Amanda Seyfried names the films she regrets most

In Hollywood they advise never to work with animals or children. If the cast of the 2012 film were forced to come up with a third example of industry failure, Les Miserables, without hesitation, I would offer to sing live. Director Tom Hooper decided to bring some emotional realism to the musical and do away with the lip-syncing to the pre-recorded, polished tracks that made audiences terrified of Hugh Jackman’s vocals. While female leads Anne Hathaway and Amanda Seyfried performed better, most concluded that Hooper’s live-singing venture was a mistake and meant that the emotional story of poverty, morality and redemption was undermined by awkward musical interludes that were rather funny , than sharp.

Critics responded favorably to Seyfried, who played Cosette, the adopted daughter of Jean Valjean (Jackman). She was in a good position, considering that she had previously acted in and sung in Mamma Mia. She probably had some of the heaviest material, and if not the heaviest, then definitely the highest notes. Seyfried reflected on the role during an appearance on Diversity “Actors about Actors” and directly came to the conclusion that he was “very weak.”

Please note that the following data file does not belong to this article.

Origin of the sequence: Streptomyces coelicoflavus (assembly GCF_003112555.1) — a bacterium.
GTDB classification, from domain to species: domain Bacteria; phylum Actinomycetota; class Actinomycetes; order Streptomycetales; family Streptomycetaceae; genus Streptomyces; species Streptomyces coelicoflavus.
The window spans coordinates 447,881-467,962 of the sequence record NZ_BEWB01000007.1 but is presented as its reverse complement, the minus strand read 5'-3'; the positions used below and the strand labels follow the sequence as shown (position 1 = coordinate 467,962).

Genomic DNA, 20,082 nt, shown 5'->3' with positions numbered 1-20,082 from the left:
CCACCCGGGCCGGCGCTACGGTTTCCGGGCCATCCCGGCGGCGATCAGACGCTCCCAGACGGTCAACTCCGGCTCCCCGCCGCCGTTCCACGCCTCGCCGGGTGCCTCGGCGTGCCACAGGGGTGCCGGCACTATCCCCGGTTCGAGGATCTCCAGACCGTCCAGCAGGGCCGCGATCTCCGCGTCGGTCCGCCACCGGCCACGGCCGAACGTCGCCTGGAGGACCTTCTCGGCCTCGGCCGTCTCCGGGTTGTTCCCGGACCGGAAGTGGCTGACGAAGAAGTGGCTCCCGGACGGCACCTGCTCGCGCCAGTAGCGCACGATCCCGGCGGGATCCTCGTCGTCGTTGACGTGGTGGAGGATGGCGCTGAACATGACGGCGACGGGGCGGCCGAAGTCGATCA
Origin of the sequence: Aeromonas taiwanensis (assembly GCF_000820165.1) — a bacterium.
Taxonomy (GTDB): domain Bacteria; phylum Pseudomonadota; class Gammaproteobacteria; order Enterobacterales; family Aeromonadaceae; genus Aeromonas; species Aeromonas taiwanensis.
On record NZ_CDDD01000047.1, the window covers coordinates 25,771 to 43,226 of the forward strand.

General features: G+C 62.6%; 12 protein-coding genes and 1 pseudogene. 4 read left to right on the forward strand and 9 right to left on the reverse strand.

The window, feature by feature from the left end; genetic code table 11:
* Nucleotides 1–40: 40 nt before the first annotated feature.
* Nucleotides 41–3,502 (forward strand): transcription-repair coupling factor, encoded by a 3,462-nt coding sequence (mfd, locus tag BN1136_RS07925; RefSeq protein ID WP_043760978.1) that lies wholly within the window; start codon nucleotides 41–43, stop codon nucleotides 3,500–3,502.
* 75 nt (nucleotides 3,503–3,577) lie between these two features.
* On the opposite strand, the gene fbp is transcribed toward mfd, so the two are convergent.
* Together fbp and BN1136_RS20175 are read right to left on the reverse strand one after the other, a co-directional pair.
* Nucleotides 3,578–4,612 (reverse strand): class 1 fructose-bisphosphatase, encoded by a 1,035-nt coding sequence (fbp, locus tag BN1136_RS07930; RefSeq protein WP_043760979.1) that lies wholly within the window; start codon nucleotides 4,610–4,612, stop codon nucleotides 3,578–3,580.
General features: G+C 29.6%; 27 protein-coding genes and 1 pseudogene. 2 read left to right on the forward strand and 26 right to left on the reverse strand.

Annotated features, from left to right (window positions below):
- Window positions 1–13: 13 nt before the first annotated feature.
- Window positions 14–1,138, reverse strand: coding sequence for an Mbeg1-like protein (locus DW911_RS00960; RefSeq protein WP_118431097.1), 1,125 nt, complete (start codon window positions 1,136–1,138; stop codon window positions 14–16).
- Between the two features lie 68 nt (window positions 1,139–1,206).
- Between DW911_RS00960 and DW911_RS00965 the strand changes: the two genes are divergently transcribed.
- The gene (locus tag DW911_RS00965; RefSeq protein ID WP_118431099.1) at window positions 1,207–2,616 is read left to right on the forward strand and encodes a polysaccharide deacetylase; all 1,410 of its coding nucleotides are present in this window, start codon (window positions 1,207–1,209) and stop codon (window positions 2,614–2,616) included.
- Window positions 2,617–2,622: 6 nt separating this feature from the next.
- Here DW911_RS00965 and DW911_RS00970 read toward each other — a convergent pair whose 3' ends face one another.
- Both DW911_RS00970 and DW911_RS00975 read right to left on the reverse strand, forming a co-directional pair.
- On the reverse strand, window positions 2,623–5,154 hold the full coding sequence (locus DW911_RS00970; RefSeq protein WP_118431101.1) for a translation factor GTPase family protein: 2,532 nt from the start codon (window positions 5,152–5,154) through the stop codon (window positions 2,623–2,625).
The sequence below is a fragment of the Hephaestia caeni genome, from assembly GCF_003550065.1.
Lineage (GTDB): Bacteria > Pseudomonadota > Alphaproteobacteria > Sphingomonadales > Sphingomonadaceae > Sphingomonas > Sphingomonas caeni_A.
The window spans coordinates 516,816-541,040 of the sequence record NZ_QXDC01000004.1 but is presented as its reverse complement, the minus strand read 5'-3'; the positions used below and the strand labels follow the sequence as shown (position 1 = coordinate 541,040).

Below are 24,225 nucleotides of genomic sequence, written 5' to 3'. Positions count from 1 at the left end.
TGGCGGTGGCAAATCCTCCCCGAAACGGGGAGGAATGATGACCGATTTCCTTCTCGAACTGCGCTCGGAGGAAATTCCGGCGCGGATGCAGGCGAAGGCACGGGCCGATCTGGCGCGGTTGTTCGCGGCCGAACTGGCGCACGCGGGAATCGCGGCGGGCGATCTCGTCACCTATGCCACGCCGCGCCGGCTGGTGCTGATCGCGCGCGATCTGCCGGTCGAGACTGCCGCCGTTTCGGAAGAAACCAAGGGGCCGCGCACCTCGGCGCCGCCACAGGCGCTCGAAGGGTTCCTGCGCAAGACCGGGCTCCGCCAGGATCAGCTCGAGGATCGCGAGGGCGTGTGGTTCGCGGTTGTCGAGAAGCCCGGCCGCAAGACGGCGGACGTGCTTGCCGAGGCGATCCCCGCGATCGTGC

“I had a lot of moments where I just felt complete regret,” she admitted. “I wish I could redo Les Miserables entirely because of the live singing aspect; “I still have nightmares about it.” While Seyfried criticized her voice more than Hooper’s artistic choices, it clearly left her ensemble cast exceptionally vulnerable. To some extent it achieved its goals.

Tent Hooper NPR that the story, based on Victor Hugo’s 1862 novel, is about “the suffering of real people.” Audiences around the world have seen it brought to life in song since 1985, and it remains the second longest-running musical in the world. Taking a cue from the previous theatrical adaptation, Hooper felt that allowing the actors to perform live would give them a certain amount of power on set.

“If you sing to music, you have given up one of the most powerful means of actor communication—control of time and the world,” he reasoned. “It’s not conducive to getting into a raw, emotional place.” When Seyfried was getting into that emotional place, she relied on Jackman, who she said gave her the confidence to sing on set.

“I just remember (Jackman) being so warm and he knew I was suffering and just felt like he was there for me,” she said. “When you trust your partner like that, even if you feel like crap, something real happens and I can talk the talk.”

Although the singing element was terrible, this did not deter Seyfried from similar roles. In fact, she is more ready for them than ever. “Ever since Les Mis, I’ve been working hard on strengthening my voice and having some stamina, working on my vibrato, which was completely lost,” she said.

Adding: “From a technical point of view, I was very unhappy with my singing.”

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